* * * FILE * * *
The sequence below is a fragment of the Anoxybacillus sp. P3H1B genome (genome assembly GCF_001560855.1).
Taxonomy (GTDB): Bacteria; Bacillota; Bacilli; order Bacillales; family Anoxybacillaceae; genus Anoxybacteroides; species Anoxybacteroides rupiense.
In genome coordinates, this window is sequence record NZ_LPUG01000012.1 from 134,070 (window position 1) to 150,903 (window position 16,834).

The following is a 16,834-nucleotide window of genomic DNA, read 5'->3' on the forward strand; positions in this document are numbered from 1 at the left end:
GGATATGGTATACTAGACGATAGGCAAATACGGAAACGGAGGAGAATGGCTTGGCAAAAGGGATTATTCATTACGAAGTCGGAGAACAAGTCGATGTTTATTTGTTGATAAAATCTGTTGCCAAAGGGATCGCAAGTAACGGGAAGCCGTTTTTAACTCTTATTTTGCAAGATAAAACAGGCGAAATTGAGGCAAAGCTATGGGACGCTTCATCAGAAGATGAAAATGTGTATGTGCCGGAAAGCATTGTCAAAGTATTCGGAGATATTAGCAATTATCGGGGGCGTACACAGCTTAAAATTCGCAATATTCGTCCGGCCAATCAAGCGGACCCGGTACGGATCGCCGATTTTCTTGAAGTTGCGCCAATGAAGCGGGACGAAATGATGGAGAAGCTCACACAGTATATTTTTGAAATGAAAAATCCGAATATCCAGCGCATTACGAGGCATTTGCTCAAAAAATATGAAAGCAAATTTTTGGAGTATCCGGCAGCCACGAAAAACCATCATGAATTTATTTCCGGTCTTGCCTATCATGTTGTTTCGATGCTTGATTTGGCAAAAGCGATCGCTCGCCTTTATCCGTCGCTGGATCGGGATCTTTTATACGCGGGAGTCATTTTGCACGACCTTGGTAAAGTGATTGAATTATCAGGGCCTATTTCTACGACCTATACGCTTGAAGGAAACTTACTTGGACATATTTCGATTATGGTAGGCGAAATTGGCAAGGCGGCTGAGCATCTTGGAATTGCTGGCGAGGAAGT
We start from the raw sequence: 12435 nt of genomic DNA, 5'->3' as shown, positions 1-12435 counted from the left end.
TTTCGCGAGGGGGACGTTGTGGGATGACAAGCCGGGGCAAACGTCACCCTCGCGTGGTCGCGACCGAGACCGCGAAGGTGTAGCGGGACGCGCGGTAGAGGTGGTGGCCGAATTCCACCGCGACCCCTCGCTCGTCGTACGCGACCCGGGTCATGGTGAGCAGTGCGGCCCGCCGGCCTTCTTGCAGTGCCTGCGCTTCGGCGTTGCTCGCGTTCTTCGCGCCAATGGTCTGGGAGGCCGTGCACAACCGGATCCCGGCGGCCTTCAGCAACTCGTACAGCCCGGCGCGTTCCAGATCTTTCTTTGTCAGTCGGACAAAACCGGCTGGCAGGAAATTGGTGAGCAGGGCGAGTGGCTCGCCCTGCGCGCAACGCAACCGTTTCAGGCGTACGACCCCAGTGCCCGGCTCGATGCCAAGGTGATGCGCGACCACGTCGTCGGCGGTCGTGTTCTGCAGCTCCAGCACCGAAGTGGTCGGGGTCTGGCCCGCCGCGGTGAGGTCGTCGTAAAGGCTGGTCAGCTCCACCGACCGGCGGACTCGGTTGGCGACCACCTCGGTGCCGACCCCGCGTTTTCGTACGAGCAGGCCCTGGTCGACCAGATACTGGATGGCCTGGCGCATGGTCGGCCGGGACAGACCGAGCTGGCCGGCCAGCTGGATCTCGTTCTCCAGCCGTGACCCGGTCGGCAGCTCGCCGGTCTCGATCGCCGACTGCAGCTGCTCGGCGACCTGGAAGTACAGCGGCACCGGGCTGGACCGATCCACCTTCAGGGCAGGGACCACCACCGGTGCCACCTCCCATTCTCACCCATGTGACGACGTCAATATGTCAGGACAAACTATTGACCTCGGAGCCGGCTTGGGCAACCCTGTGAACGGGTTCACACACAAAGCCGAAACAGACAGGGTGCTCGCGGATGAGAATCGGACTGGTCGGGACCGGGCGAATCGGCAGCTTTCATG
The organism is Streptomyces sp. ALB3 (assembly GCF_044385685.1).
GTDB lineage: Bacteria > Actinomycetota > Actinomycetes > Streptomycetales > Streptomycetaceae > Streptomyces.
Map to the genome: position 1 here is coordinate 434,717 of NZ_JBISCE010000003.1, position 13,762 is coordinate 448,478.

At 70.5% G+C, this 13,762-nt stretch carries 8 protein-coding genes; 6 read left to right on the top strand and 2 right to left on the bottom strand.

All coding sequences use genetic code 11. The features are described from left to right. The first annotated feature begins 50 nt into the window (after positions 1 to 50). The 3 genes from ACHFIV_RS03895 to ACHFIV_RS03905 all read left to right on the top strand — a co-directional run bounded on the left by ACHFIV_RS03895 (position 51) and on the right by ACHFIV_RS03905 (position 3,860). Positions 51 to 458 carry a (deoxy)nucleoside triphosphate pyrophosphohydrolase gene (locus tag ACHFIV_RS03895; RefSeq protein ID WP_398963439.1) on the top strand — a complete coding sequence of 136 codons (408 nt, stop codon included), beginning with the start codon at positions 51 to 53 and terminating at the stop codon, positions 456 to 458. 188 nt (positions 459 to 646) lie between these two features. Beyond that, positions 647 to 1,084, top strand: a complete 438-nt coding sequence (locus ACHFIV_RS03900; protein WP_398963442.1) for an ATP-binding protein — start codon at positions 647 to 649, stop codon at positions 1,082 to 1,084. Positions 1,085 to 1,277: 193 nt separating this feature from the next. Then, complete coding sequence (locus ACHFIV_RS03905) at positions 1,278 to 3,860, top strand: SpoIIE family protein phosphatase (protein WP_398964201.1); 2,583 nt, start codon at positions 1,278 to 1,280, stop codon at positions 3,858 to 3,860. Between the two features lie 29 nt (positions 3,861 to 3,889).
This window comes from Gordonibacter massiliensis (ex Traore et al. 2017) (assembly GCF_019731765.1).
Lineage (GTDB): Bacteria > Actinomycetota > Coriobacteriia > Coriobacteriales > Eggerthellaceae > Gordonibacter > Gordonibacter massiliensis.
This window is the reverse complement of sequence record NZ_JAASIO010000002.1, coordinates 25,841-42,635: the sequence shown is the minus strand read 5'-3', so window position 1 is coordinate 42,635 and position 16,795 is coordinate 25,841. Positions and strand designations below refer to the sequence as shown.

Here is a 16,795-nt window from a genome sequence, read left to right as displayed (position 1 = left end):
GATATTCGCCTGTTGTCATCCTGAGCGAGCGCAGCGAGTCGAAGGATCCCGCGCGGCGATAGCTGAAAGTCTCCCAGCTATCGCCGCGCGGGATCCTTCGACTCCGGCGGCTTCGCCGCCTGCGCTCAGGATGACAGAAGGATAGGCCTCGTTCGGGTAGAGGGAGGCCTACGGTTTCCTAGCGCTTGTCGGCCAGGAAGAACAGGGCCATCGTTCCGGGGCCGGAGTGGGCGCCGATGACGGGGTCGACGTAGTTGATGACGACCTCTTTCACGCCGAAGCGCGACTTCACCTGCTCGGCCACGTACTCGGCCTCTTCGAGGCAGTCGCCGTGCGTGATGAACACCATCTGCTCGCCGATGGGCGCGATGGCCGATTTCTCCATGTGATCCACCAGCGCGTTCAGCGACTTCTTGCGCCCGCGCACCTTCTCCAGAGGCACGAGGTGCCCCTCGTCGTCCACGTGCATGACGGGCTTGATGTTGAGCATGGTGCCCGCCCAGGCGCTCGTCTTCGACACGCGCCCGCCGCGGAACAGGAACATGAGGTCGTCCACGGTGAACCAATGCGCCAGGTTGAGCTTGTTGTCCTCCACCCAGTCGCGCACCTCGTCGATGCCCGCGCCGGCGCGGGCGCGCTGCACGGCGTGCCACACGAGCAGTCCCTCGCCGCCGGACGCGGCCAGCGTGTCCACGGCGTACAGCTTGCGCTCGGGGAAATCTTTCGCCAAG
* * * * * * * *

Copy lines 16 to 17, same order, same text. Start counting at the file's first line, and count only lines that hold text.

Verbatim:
Here is a 16,795-nt window from a genome sequence, read left to right as displayed (position 1 = left end):
GATATTCGCCTGTTGTCATCCTGAGCGAGCGCAGCGAGTCGAAGGATCCCGCGCGGCGATAGCTGAAAGTCTCCCAGCTATCGCCGCGCGGGATCCTTCGACTCCGGCGGCTTCGCCGCCTGCGCTCAGGATGACAGAAGGATAGGCCTCGTTCGGGTAGAGGGAGGCCTACGGTTTCCTAGCGCTTGTCGGCCAGGAAGAACAGGGCCATCGTTCCGGGGCCGGAGTGGGCGCCGATGACGGGGTCGACGTAGTTGATGACGACCTCTTTCACGCCGAAGCGCGACTTCACCTGCTCGGCCACGTACTCGGCCTCTTCGAGGCAGTCGCCGTGCGTGATGAACACCATCTGCTCGCCGATGGGCGCGATGGCCGATTTCTCCATGTGATCCACCAGCGCGTTCAGCGACTTCTTGCGCCCGCGCACCTTCTCCAGAGGCACGAGGTGCCCCTCGTCGTCCACGTGCATGACGGGCTTGATGTTGAGCATGGTGCCCGCCCAGGCGCTCGTCTTCGACACGCGCCCGCCGCGGAACAGGAACATGAGGTCGTCCACGGTGAACCAATGCGCCAGGTTGAGCTTGTTGTCCTCCACCCAGTCGCGCACCTCGTCGATGCCCGCGCCGGCGCGGGCGCGCTGCACGGCGTGCCACACGAGCAGTCCCTCGCCGCCGGACGCGGCCAGCGTGTCCACGGCGTACAGCTTGCGCTCGGGGAAATCTTTCGCCAAG